[...]

    This subtle shift of perspective speaks volumes to the potential of Mormon historical studies. The question of whether Thomas Dick influenced Joseph Smith’s understanding of the cosmos becomes much less important than the question of how both Thomas Dick and Joseph Smith were both responding to a post-Enlightenment world that brought supernatural assumptions into doubt. The focus isn’t on whether Joseph Smith borrowed the three-tiered heaven from Emanuel Swedenborg, but on the cultural milieu that encouraged revisions to the traditional understanding of the afterlife. The issue isn’t so much whether early Mormonism “stole” elements of Freemasonry rites as it is determining how both the Mormon temple and the Masonic lodge are two examples of American constructions of communal identity and validating masculinity.

    Amazingly well said. It’s like all that matters is genealogy with no concern about content. (And since genealogy is so heavily privileged the question of the development of content and perhaps even the chance of similar evolutions at different times never can arise)

    Comment by Clark — June 29, 2011 @ 10:09 pm

  5. Thanks, WVS and Clark.

    Comment by Ben Park — June 30, 2011 @ 10:41 am

  6. Ben, I’m wondering to what extent you (and others pursuing advanced degrees) believe this is compatible with continuing to reach general church readership. In the larger world David McCullough and Joseph Ellis are highly-regarded and award-winning among laypeople but not in acadamia, whereas among Mormons Richard Bushman is accepted and read among both groups. But does the increased interest in contextualizing among newer scholars signal a shift that will break that unity?

    Comment by Craig M. — June 30, 2011 @ 1:05 pm

  7. That is an important question, Craig. To be honest. I haven’t been able to formulate my own answer to that yet. This framework I lay out is obviously and definitively directed to a scholarly audience, and common Saints would not find it as compelling.

    Reaching the general Church audience is very important. I have said elsewhere that it is hypocritical for academics to not write for the average Saint and then complain that they don’t understand history, and it is unrealistic to expect them to read complex and dense monographs. We get upset when amateurs write simplistic and even misleading books on Church history, but then we don’t try to fill those gaps either. I would imagine it would take a distinct effort to write specifically for a general audience, and perhaps even distinct works. People like Steve Harper say that they see their mission as “translating” scholarly and sophisticated history for a public audience. On a Church level, we likely need more of those just like we need more of the frameworks I outline here.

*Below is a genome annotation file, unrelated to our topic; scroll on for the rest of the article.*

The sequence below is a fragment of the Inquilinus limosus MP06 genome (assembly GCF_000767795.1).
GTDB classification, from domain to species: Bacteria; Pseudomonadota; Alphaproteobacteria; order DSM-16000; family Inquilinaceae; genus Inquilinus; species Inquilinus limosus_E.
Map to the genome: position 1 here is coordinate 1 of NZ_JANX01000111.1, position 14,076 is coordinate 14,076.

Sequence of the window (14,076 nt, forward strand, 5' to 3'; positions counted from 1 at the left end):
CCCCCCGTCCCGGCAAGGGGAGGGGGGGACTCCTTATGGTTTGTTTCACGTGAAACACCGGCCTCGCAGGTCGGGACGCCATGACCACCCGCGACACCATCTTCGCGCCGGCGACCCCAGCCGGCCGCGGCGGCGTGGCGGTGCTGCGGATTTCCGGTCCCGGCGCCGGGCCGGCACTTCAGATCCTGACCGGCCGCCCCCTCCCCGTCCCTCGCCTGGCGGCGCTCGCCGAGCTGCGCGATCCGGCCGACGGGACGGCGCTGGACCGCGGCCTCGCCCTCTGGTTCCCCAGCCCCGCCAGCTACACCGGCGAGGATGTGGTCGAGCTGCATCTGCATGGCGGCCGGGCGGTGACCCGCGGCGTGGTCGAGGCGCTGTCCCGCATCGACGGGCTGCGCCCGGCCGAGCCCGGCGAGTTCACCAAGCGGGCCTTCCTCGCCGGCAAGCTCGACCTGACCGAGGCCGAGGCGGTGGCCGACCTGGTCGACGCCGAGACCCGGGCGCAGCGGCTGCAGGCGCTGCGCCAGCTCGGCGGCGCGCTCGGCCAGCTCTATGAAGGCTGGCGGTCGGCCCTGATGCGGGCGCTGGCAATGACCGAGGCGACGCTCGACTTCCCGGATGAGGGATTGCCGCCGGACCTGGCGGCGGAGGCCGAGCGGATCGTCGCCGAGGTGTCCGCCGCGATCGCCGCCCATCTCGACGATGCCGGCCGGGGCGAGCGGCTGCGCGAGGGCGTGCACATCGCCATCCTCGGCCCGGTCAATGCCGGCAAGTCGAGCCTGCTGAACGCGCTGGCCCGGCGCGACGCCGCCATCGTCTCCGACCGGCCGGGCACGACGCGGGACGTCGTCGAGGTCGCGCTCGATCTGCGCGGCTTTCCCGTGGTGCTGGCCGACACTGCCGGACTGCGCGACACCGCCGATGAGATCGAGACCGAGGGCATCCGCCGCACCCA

Comment by Ben Park — June 30, 2011 @ 3:01 pm

  8. No, what distorts Mormon studies is the solipsistic focus on history per se without a rounded study in theology, philosophy, anthropology, hermeneutics, and the other areas of study that make a religion living and vibrant instead of feeding off of the corpses of the long dead.

    Comment by Blake — June 30, 2011 @ 10:04 pm

  9. As a reader but not researcher of history, it’s good for me to hear that you don’t forget about us! I think there are many people in the church who will be willing to read works that push them and expand their horizons,and if historians can get or keep the attention of those people, the ideas will be disseminated. I suppose that my concern is that if the Mormon historians write only for other historians (which I respect as being part of the discipline and community, don’t get me wrong!), that interest will be lost. But I’m sure that a balance can always be struck, whether within an individual work or in a body of work.

    Comment by Craig M. — June 30, 2011 @ 10:20 pm

  10. Blake: I don’t think you’d find anyone here who would disagree with you on that point. I fear you are making a straw-man of historians. I, for instance, have a graduate degree in theology and use that to vitalize much of my study. Others here are invoking many of the new anthropological tools like lived religion to capture the vibrancy of Mormonism. You’re preaching to the choir, here.

    I’m not quite sure who you are attacking, to be honest. A vast majority of Mormon historians readily agree with the narrowness of past approaches and constantly agree that more disciplinary tools are needed. Indeed, that is what much of my paper here was about.

    Comment by Ben Park — June 30, 2011 @ 10:23 pm

  11. Craig: strongly agreed. I think struggling with this balance is at the crux of Mormon scholarship.

    Comment by Ben Park — June 30, 2011 @ 10:24 pm

  12. Blake attacking strawmen when it comes to the relationship between Mormon studies and Mormon history? Never!

    Great post, Ben. I wish I could’ve been there to hear the paper and look forward to reading it when published.

    Comment by Christopher — June 30, 2011 @ 10:42 pm

  13. Ben -